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Interstate 680 (I-680) is a north-south Interstate Highway in Northern California. It curves around the eastern cities of the San Francisco Bay Areamarker from San Josemarker to Interstate 80 at Cordeliamarker, bypassing cities along the eastern shore of San Francisco Baymarker such as Oaklandmarker and Richmondmarker while serving others more inland such as Pleasantonmarker and Concordmarker.

I-680 is part of the State Scenic Highway System from SR 238 in Fremontmarker north to SR 24 in Walnut Creekmarker, and is eligible for said system from SR 238 south to the Alamedamarker-Santa Clara Countymarker line.

Route description

The portion of this route from the Route 280/US101 junction to the Santa Clara/Alameda County line is named the Joseph P. Sinclair Freeway, after the District Engineer for District 4 Division of Highways (now Caltrans) from 1952 to 1964 pursuant to Assembly Concurrent Resolution 104, chapter 168 in 1967.

The portion of this route between Alcosta Boulevard and the intersection with I-580 is officially named the "Officer John Paul Monego Memorial Freeway." It was named after Dublin Police Officer John Paul Monego, who died on December 12, 1998, in the line of duty at the age of 33 years, while responding to a takeover robbery. Named by Senate Concurrent Resolution 60, enrolled August 18, 2000.

The portion of this route from Route 24 to Route 4 is historically part of "El Camino Sierra" (The Road to the Mountains).

The portion of this route from about the Livorna Road interchange in Walnut Creek/Alamo to the Alcosta Blvd. interchange in San Ramon appears to be named the "Donald D. Doyle Highway". While serving in the California Assembly from 1953 to 1958, Donald D. Doyle co-authored the Short-Doyle Mental Health Act and authored legislation creating the ferry boat transportation system between Benecia and Martinez. The signs indicating this were erected in 1998.

Of the above names, only the name Sinclair Freeway for its designated portion usually appears on maps, and the other portions on maps are always unnamed, referred to as simply I-680.

I-680 begins at a junction with I-280 and US 101 (Bayshore Freeway), and heads northeast and north-northwest through the northeast part of that city. After passing SR 237 in Milpitasmarker and SR 262 in Fremontmarker, I-680 abruptly turns northeast (where a connection to a SR 238 freeway was planned) and enters a hilly area. The highway crosses over Mission Pass, also known as the Sunol Grade, and descends into the Sunol Valley, where it meets SR 84 near Sunolmarker. From Sunol, I-680 again heads north-northwesterly through valleys, including the San Ramon Valley, along the Calaveras Fault. Junctions along this portion include I-580 in Dublinmarker and SR 24 in Walnut Creekmarker. Beyond the latter interchange, a three-way directional junction with the SR 24 freeway west to Oaklandmarker, I-680 heads north into Pleasant Hillmarker, where SR 242 splits and I-680 again heads northwesterly. After the junction with SR 4 in Martinezmarker, the highway crosses the Carquinez Straitmarker on the Benicia-Martinez Bridgemarker, immediately meeting the east end of I-780 on the Beniciamarker end. The remainder of I-680, from Benicia to I-80 at Cordeliamarker, lies between a hilly area to the west and a marshy area (along the Suisun Bay and Cordelia Sloughmarker) to the east.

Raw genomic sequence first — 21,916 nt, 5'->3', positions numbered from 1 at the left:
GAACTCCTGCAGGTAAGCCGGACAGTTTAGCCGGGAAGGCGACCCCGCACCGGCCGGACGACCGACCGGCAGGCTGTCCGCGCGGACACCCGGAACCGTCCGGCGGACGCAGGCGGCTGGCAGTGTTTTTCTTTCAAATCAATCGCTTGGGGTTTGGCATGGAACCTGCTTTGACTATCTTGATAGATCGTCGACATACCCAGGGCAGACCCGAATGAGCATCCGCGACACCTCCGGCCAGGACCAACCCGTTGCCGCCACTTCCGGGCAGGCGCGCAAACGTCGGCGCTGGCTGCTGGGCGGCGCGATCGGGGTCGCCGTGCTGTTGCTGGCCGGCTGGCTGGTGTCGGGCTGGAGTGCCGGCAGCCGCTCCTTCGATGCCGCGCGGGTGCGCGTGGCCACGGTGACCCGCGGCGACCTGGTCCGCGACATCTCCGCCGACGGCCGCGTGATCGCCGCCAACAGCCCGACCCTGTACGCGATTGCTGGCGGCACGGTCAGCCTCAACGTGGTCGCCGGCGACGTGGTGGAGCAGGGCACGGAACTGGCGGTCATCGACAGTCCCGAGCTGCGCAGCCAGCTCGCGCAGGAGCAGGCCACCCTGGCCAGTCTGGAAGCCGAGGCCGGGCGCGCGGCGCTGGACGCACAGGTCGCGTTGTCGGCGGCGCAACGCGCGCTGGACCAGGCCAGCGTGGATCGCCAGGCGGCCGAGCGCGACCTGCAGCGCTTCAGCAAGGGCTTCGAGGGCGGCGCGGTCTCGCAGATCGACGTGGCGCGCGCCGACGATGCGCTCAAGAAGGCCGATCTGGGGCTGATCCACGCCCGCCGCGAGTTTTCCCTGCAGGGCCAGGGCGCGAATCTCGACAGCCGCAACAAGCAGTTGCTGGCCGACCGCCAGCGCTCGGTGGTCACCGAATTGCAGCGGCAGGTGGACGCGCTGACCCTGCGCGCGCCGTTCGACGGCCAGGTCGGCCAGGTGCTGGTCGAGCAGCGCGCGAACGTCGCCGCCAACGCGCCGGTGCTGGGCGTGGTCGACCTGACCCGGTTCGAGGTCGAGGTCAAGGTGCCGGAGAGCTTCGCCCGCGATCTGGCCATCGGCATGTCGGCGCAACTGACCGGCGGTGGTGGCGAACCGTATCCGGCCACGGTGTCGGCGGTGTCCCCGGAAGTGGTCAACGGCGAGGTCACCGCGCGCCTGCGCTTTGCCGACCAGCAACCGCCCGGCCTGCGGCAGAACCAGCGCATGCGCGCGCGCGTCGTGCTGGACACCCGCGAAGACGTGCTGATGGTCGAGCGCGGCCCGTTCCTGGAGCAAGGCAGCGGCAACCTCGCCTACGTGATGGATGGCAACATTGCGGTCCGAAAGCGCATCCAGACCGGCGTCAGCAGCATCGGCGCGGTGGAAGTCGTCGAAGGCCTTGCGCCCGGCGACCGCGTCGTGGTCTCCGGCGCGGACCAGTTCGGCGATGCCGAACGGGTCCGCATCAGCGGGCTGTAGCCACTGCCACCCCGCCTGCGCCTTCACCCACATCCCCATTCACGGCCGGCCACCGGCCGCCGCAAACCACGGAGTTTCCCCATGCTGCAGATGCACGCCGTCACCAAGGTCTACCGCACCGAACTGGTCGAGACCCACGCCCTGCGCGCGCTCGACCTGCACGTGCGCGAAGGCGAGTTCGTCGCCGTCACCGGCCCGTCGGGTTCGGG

History

Descending from Mission Pass northbound
By the 1920s, a road ran south from Martinezmarker through Walnut Creekmarker, Dublinmarker, Danvillemarker, and Sunolmarker to Mission San Josemarker, where it met State Highway Route 5 (Mission Boulevard, signed over the years as US 48, US 101E, SR 9, and now SR 238). It was not yet paved south of Dublin, where it crossed Mission Pass between the Sunol Valley and the San Francisco Bay basinmarker. The majority of this roadway was added to the state highway system in 1933 as portions of several routes: Route 108 from Mission San Jose to Sunol, Route 107 from Sunol to Walnut Creek, and Route 75 from Walnut Creek to Pleasant Hillmarker.

At Martinez, the Martinez-Benicia Ferry took automobiles across the Carquinez Straitmarker to Beniciamarker, where Route 7, one of the original state highways from the 1910 bond issue, led north and northeast past Cordeliamarker towards Sacramentomarker and Oregonmarker.Howe & Peters, Engineers' Report to California State Automobile Association Covering the Work of the California Highway Commission for the Period 1911-1920, pp. 11-16 The portion north from Benicia to Cordelia became part of Route 74 in 1935, when Route 7 was realigned to the more direct American Canyonmarker route that is now I-80. None of the aforementioned roads were given state sign route numbers in 1934, when that system was laid out, but by 1937 they had been numbered Sign Route 21. This route began at the intersection of Warm Springs Boulevard and Brown Road in Warm Springs, where Route 5 and Route 69 (SR 17) split, follewed Route 5 along Mission Boulevard to Mission San Jose (this part later became an overlap with SR 9), and then continued to US 40 (Route 7) at Cordelia. The routing was very close to the present I-680, following such roads as Pleasanton Sunol Road, San Ramon Valley Boulevard, Danville Boulevard, and Pacheco Boulevard.

The portion of SR 21 between Pleasant Hill and Martinez was finally added to the state highway system in 1949, as a branch of Route 75. The ferry approach in Benicia became a spur of Route 74 in 1947, and in 1953 it was transferred to Route 75. The same law, effective immediately as an urgency measure, authorized the Department of Public Works to acquire the ferry system, then operated by the city of Martinez, which was planning to shut it down. Ownership was transferred just after midnight on October 6, 1953.

I-680 and other Bay Area Interstates as planned in 1955